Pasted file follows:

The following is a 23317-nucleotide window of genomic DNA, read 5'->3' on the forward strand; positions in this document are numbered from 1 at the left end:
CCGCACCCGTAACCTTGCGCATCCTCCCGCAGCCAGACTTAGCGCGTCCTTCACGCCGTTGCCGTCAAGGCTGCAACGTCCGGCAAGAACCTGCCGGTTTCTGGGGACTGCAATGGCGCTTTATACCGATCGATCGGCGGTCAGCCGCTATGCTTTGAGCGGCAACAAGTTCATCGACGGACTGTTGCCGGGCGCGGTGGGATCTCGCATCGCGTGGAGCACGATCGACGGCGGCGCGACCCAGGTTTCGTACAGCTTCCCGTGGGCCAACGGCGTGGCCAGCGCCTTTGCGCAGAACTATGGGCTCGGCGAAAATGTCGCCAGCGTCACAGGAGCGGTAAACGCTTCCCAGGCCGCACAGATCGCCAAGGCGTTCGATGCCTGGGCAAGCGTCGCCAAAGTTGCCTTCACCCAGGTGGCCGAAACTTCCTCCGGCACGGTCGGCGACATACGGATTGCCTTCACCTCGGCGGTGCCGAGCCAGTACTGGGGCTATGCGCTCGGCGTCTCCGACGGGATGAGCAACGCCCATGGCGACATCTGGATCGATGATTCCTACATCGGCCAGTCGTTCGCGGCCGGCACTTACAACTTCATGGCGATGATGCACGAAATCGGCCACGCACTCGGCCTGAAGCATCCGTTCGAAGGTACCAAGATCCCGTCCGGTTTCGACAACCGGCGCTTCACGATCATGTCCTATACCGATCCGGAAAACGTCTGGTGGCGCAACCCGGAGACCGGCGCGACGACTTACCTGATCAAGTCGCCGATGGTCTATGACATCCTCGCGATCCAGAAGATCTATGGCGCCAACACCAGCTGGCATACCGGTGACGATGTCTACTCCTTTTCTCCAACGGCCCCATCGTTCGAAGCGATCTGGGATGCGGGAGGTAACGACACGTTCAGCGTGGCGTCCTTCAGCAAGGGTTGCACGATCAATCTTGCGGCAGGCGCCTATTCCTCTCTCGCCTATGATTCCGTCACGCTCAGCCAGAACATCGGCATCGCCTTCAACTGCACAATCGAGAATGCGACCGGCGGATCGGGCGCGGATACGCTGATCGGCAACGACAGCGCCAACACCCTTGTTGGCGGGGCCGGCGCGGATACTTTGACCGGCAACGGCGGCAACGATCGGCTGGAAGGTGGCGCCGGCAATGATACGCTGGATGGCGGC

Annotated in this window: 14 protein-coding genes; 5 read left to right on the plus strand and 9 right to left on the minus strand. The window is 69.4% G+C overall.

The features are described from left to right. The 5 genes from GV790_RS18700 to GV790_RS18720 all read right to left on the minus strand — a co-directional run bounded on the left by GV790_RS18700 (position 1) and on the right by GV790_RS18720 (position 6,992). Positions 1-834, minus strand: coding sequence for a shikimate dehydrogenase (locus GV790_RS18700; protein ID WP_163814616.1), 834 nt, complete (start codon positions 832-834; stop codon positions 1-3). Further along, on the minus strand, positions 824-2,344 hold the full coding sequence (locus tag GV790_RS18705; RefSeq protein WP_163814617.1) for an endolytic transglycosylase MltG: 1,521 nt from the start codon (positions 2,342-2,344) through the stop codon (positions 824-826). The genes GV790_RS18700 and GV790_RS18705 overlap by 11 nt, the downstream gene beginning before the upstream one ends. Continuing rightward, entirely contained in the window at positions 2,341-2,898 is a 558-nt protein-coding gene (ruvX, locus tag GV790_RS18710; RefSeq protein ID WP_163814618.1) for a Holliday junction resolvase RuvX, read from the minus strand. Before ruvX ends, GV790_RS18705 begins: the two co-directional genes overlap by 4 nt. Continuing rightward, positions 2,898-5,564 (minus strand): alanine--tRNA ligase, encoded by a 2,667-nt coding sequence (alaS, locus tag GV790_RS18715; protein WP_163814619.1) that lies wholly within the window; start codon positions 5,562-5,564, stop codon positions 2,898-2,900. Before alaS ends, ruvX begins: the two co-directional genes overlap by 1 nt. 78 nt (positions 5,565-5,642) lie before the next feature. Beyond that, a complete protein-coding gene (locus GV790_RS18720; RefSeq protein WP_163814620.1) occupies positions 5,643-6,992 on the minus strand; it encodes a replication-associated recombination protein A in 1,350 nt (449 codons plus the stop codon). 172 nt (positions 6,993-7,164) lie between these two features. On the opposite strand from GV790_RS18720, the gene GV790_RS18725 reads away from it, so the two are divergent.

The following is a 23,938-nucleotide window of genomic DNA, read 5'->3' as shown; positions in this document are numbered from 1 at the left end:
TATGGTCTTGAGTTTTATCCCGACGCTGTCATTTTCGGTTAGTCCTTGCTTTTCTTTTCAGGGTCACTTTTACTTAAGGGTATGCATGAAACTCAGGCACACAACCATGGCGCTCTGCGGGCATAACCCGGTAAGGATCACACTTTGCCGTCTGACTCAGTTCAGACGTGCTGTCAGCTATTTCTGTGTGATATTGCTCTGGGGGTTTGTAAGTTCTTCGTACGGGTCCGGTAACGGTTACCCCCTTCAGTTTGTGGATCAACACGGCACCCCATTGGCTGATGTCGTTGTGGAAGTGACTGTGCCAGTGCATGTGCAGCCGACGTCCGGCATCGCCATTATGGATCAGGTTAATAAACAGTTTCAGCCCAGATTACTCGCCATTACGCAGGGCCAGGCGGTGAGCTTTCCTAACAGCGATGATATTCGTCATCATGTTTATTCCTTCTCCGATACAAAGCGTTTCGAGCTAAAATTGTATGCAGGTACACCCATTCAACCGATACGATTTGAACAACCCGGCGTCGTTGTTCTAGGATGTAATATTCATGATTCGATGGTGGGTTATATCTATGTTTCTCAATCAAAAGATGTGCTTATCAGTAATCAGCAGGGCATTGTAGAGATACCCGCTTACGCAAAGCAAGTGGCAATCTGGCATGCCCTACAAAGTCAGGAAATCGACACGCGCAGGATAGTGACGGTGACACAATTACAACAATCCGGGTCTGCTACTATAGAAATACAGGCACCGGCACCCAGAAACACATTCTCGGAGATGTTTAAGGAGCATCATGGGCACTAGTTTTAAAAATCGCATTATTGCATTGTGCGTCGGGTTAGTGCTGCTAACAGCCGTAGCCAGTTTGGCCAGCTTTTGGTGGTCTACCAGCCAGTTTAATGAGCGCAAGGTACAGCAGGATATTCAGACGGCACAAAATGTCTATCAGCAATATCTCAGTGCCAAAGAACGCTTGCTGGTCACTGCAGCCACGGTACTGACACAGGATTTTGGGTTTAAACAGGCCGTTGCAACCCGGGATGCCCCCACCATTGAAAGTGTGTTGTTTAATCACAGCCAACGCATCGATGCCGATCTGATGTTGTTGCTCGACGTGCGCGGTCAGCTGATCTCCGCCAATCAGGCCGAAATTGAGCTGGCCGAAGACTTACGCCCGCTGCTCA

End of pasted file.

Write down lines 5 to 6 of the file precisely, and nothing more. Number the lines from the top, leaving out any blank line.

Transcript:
The following is a 23,938-nucleotide window of genomic DNA, read 5'->3' as shown; positions in this document are numbered from 1 at the left end:
TATGGTCTTGAGTTTTATCCCGACGCTGTCATTTTCGGTTAGTCCTTGCTTTTCTTTTCAGGGTCACTTTTACTTAAGGGTATGCATGAAACTCAGGCACACAACCATGGCGCTCTGCGGGCATAACCCGGTAAGGATCACACTTTGCCGTCTGACTCAGTTCAGACGTGCTGTCAGCTATTTCTGTGTGATATTGCTCTGGGGGTTTGTAAGTTCTTCGTACGGGTCCGGTAACGGTTACCCCCTTCAGTTTGTGGATCAACACGGCACCCCATTGGCTGATGTCGTTGTGGAAGTGACTGTGCCAGTGCATGTGCAGCCGACGTCCGGCATCGCCATTATGGATCAGGTTAATAAACAGTTTCAGCCCAGATTACTCGCCATTACGCAGGGCCAGGCGGTGAGCTTTCCTAACAGCGATGATATTCGTCATCATGTTTATTCCTTCTCCGATACAAAGCGTTTCGAGCTAAAATTGTATGCAGGTACACCCATTCAACCGATACGATTTGAACAACCCGGCGTCGTTGTTCTAGGATGTAATATTCATGATTCGATGGTGGGTTATATCTATGTTTCTCAATCAAAAGATGTGCTTATCAGTAATCAGCAGGGCATTGTAGAGATACCCGCTTACGCAAAGCAAGTGGCAATCTGGCATGCCCTACAAAGTCAGGAAATCGACACGCGCAGGATAGTGACGGTGACACAATTACAACAATCCGGGTCTGCTACTATAGAAATACAGGCACCGGCACCCAGAAACACATTCTCGGAGATGTTTAAGGAGCATCATGGGCACTAGTTTTAAAAATCGCATTATTGCATTGTGCGTCGGGTTAGTGCTGCTAACAGCCGTAGCCAGTTTGGCCAGCTTTTGGTGGTCTACCAGCCAGTTTAATGAGCGCAAGGTACAGCAGGATATTCAGACGGCACAAAATGTCTATCAGCAATATCTCAGTGCCAAAGAACGCTTGCTGGTCACTGCAGCCACGGTACTGACACAGGATTTTGGGTTTAAACAGGCCGTTGCAACCCGGGATGCCCCCACCATTGAAAGTGTGTTGTTTAATCACAGCCAACGCATCGATGCCGATCTGATGTTGTTGCTCGACGTGCGCGGTCAGCTGATCTCCGCCAATCAGGCCGAAATTGAGCTGGCCGAAGACTTACGCCCGCTGCTCA